TUNISIA: MORE THAN POLITICAL WILL IS NEEDED TO ERADICATE TORTURE, SAYS UNITED NATIONS RIGHTS EXPERT
6 June 2014
TUNIS (6 June 2014) – The spirit of reform and human rights, brought by the 2011 Revolution in Tunisia, “is still alive and strong,” the United Nations Special Rapporteur on torture, Juan E. Méndez, said today at the end of his follow-up visit to the country from 4 to 6 June.
“However,” the human rights expert warned, “having a strong political will and ordering torture not to be committed is not enough to end the cycle of impunity and eradicate torture and ill treatment, as I expressed in my 2012 report”.
“Tunisia needs to recognize the eradication of torture as a priority and implement institutional, legal, and cultural reforms with the aim of strengthening safeguards and prevention, and regaining the trust of its citizens in the judicial and security apparatus,” he added.
Mr. Méndez noted that there have been some convictions in cases concerning human rights violations, before and during the Revolution, but expressed concern about the extremely low number of convictions and lack of severe penalties in torture cases reported to him. “I am still waiting for statistical information from the Government to fully analyse the situation,” he said.
“Torture and ill treatment continue to take place in Tunisia,” the Special Rapporteur stressed, recalling corroborated information he has received through credible testimonies of victims, both in and out of detention, among other sources.
“The Government needs to ensure prompt, independent, and impartial investigations into all allegations, as well as prosecutions and convictions in accordance with the severity of the crime,” the expert said. “In addition, to ensure accountability, the national definition of torture needs to be brought into accordance with the UN Convention against Torture.”
The Special Rapporteur was encouraged by several developments that constitute important steps towards achieving substantial reforms and access to justice, such as the incorporation in the new Constitution of the prohibition of torture and the inapplicability of statutes of limitations.
Mr. Méndez also welcomed the adoption of new legislation on transitional justice and the establishment of the Truth and Dignity Commission and hopes it can help ensure access to justice and redress for victims of torture and ill treatment in the transitional justice context.
“Of particular significance is the Government’s ratification of Optional Protocol to the Convention Against Torture and the establishment of a National Preventive Mechanism (NPM) with broad powers to monitor all places of detention,” the expert noted.
“The NPM can be an effective preventive mechanism, but should not substitute the prerogative of civil society to conduct visits to places of detention, nor should it substitute the affirmative obligation to investigate, prosecute and punish every instance of torture,” he added.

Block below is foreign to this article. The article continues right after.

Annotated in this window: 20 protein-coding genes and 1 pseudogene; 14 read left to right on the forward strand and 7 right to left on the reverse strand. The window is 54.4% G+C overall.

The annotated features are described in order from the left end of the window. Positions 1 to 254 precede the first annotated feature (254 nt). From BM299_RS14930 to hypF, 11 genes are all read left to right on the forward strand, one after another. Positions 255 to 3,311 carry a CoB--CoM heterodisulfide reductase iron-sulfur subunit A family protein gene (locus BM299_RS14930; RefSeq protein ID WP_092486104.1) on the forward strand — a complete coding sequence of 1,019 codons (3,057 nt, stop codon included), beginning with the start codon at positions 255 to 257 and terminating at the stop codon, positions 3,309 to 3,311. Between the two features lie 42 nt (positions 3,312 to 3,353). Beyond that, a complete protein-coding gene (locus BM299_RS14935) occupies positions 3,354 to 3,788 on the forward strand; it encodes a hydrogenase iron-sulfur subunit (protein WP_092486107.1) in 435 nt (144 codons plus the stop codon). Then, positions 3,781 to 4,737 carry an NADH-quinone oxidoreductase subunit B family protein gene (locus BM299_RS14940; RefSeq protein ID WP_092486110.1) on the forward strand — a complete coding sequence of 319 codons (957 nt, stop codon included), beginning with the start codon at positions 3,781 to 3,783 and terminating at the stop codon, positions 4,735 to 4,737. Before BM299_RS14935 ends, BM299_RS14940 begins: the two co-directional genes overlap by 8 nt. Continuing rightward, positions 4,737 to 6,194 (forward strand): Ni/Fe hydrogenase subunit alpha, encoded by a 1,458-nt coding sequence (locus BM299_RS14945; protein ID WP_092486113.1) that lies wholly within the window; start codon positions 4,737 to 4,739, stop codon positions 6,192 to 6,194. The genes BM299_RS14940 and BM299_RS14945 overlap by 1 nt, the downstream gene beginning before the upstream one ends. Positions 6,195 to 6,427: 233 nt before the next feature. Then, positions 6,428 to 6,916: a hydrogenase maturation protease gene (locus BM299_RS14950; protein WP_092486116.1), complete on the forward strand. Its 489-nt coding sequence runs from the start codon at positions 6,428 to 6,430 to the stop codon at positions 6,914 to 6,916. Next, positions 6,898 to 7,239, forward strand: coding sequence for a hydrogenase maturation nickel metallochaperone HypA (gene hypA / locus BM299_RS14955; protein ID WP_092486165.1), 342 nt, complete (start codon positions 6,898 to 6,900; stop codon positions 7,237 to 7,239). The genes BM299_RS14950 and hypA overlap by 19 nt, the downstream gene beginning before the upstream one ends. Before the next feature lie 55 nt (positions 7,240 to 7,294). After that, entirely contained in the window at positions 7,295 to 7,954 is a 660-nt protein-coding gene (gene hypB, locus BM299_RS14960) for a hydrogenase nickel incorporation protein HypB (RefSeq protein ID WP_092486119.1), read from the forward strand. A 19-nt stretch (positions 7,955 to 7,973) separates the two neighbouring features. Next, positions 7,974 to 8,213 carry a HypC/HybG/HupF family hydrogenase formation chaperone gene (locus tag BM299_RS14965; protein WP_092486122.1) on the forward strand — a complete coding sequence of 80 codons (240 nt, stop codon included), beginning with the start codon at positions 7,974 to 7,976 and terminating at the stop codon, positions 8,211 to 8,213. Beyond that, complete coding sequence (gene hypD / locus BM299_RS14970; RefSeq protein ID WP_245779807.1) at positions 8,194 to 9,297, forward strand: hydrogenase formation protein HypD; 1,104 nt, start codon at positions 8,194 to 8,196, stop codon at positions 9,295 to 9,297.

“Detention under police custody (‘Garde a vue’) should be the exception and arrest with judicial warrant the rule,” Mr. Méndez stressed.
Further safeguards are needed to prevent torture, such as guaranteeing access to a lawyer from the moment of deprivation of liberty, shortening the period of time spent in detention under police custody to a maximum of one or two days for all crimes, and ensuring a complete medical examination at the moment of arrival and transfer from all detention facilities.
“Overcrowding continues to be a critical problem that results in inhuman sanitary conditions and denial of critical services,” the Special Rapporteur stressed regarding conditions of detention in the places visited.
The independent expert welcomed the legislative initiatives that are currently under consideration and encouraged the Government to ensure compulsory medical exams are included in the reforms.
“I welcome Tunisia’s commitment to eradicate torture and urge the Government to adopt substantive reforms to make Tunisia a model of democratic transition and an example of how to effectively end a long lasting practice of torture,” the Special Rapporteur concluded.
The Special Rapporteur will present a follow-up report to the Human Rights Council in March 2015.
Juan E. Méndez (Argentina) was appointed by the UN Human Rights Council as the Special Rapporteur on torture and other cruel, inhuman or degrading treatment or punishment on 1 November 2010. He is independent from any government and serves in his individual capacity. Mr. Méndez has dedicated his legal career to the defense of human rights, and has a long and distinguished record of advocacy throughout the Americas. He is currently a Professor of Law at the American University – Washington College of Law and Co-Chair of the Human Rights Institute of the International Bar Association. Mr. Méndez has previously served as the President of the International Center for Transitional Justice (ICTJ) until 2009, and was the UN Secretary-General Special Advisor on the Prevention of Genocide from 2004 to 2007, as well as an advisor on crime prevention to the Prosecutor, International Criminal Court, between 2009 and 2010. Learn more, log on to: http://www.ohchr.org/EN/Issues/Torture/SRTorture/Pages/SRTortureIndex.aspx or http://antitorture.org/
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